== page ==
Third, even if it were a "machine gun" or they wanted to pretend that it made a rifle a "machine gun", the Trump executive order on bump stocks was not legislation.

Fourth, if it WERE legislation, it would not be any more constitutional or moral to pass or enforce the ban on a THING, the purchase of which not only doesn't harm someone, but also does not give any indication that it will be used for criminal purpose.

FIFTH, if they want to apply the 1934 Firearms Act to this, the act was not a "ban" on machine guns perse because the feds can't BAN items, especially guns. Because the Constitution allows for excise taxes in internal sales of goods, the '34 act was a TAX on machine guns, short-barreled shotguns, and silencers (the collection of which actually got the ball rolling for the official branch of the IRS called the BATF in 1952, which was originally purposed to be the gun-tax collection muscle). If the feds wanted to try to fold bump-stocks into the 1934 Firearms Act, they would have to apply the tax paradigm to the sale of the accessory, not outright ban it.

The FDR-gang move to foist onto machine gun sales a tax so high it made purchase of machine guns almost cost-prohibitive was their way to skirt the Second Amendment. 

But if one really studies that effort, and then considers the universality of the Second Amendment, one must acknowledge that ANY federal excise tax (or local or state tax) on guns or ammo is a breach of the Second Amendment. Since a tax is an imposition -- i.e. a REQUIREMENT by government to pay it or you cannot exercise your right -- it is an infringement of that right, placing a stipulation on how and at what tax threshold you can exercise your right.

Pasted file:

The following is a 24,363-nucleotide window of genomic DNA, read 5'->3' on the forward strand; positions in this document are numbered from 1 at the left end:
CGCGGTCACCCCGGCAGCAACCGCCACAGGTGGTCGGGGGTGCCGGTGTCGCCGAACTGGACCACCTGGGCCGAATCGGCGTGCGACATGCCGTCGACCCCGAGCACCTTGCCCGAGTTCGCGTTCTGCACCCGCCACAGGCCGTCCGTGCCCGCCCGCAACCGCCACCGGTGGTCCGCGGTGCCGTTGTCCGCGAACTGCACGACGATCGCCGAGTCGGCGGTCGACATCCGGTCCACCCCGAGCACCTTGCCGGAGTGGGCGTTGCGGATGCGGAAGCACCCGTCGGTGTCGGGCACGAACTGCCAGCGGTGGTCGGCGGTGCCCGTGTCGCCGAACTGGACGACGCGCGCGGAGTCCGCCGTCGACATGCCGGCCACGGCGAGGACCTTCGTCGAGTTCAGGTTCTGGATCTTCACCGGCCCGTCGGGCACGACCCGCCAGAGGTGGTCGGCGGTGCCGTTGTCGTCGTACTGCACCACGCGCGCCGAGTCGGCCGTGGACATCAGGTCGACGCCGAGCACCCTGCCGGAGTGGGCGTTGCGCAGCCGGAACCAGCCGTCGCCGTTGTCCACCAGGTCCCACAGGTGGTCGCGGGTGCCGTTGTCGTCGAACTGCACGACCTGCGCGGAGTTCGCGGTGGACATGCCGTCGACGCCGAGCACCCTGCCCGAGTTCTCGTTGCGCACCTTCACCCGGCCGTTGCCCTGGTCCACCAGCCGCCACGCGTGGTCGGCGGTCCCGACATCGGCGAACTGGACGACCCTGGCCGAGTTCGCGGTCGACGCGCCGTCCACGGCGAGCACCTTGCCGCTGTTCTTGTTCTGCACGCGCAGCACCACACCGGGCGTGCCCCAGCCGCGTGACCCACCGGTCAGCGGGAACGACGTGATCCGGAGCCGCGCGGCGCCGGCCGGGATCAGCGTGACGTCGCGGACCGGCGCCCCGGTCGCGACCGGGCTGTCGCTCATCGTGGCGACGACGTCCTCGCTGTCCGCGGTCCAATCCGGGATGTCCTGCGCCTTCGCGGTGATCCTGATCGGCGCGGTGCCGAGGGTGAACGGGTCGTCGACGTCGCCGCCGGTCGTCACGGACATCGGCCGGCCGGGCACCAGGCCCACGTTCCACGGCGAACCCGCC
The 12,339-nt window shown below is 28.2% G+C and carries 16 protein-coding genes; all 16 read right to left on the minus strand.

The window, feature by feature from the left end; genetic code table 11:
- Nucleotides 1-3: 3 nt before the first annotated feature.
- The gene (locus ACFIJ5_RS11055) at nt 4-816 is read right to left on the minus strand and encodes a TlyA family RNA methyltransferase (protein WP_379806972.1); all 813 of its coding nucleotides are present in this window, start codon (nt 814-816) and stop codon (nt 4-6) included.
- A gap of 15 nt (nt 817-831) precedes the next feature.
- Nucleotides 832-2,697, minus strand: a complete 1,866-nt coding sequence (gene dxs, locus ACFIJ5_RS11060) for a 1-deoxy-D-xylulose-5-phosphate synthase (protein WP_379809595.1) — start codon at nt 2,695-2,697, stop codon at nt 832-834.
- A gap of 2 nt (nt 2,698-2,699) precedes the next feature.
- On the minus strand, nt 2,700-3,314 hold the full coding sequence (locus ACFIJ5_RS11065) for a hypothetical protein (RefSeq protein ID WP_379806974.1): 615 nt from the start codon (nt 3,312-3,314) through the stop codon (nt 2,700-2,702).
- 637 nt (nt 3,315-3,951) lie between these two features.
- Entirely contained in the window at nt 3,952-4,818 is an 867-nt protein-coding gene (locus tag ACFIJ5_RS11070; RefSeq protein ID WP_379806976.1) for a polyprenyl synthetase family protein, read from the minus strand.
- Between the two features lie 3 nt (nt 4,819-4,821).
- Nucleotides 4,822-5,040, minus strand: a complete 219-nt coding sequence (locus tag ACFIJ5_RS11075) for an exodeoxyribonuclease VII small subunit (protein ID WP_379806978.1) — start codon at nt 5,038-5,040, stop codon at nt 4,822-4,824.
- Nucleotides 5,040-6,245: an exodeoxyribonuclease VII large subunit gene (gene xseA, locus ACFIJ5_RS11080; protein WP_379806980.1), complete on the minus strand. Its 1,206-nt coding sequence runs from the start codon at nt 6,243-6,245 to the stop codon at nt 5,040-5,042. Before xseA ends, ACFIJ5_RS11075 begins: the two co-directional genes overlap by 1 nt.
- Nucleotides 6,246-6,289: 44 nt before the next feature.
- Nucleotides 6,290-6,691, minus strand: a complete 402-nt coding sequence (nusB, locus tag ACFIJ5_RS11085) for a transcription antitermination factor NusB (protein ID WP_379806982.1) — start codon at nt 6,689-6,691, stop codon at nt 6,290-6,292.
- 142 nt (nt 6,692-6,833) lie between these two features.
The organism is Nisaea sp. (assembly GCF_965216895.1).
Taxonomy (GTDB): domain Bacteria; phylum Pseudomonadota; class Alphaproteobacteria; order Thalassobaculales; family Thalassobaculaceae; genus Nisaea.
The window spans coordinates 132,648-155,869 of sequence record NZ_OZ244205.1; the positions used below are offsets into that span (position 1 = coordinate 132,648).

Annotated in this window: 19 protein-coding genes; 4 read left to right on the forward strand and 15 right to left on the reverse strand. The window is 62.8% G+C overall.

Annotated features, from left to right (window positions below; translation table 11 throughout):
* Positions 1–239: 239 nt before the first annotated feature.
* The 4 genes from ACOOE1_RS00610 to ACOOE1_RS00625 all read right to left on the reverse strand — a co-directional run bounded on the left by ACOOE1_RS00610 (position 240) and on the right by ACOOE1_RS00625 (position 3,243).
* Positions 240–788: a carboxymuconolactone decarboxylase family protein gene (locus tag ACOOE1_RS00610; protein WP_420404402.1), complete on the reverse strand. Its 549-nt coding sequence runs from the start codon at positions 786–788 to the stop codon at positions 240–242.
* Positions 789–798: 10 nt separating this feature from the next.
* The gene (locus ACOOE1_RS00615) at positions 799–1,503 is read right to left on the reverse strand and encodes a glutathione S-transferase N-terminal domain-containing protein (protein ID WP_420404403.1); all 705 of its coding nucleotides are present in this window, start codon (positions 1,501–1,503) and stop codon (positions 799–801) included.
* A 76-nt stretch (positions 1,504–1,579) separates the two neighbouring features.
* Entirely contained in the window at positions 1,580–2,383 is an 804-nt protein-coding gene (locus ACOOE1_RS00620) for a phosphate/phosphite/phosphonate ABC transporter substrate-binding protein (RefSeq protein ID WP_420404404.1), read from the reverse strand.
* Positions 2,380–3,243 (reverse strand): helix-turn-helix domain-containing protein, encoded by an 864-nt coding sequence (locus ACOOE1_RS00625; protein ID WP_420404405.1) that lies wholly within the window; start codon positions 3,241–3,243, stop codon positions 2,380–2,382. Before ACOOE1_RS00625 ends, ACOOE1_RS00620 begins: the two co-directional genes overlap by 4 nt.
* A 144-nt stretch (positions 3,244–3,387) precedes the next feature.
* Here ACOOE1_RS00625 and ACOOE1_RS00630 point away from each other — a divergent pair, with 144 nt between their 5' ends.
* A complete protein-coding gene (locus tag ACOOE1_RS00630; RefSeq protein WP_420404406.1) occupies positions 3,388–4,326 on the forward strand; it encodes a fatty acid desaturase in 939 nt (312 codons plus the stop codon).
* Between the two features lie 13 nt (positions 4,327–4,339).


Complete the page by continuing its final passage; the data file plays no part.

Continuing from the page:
This battle actually offers a great opportunity to see the unconstitutional nature (it's always immoral to block or tax) of any excise tax on guns or ammo, because they are government infringements on your right to keep and bear arms.

Making your right to keep and bear arms contingent on you paying a tax is a clear infringement of the right. Thus, if there is one silver lining to this troubling line of oral arguments in the bump-stock ban issue, it is that we can more clearly see that a tax on guns and ammo is an infringement of the Second Amendment.

But don’t expect any of the confused Supreme Court judges to consider that, or the other major problems tied to this ATF attack on our rights.

Instead, they would rather waste time making up things about bump-stocks, overlooking the fact that the ban completely breaches the Second Amendment, and the fact that it imposes punishment without trial and in an ex-post-facto fashion.

Childish? You bet.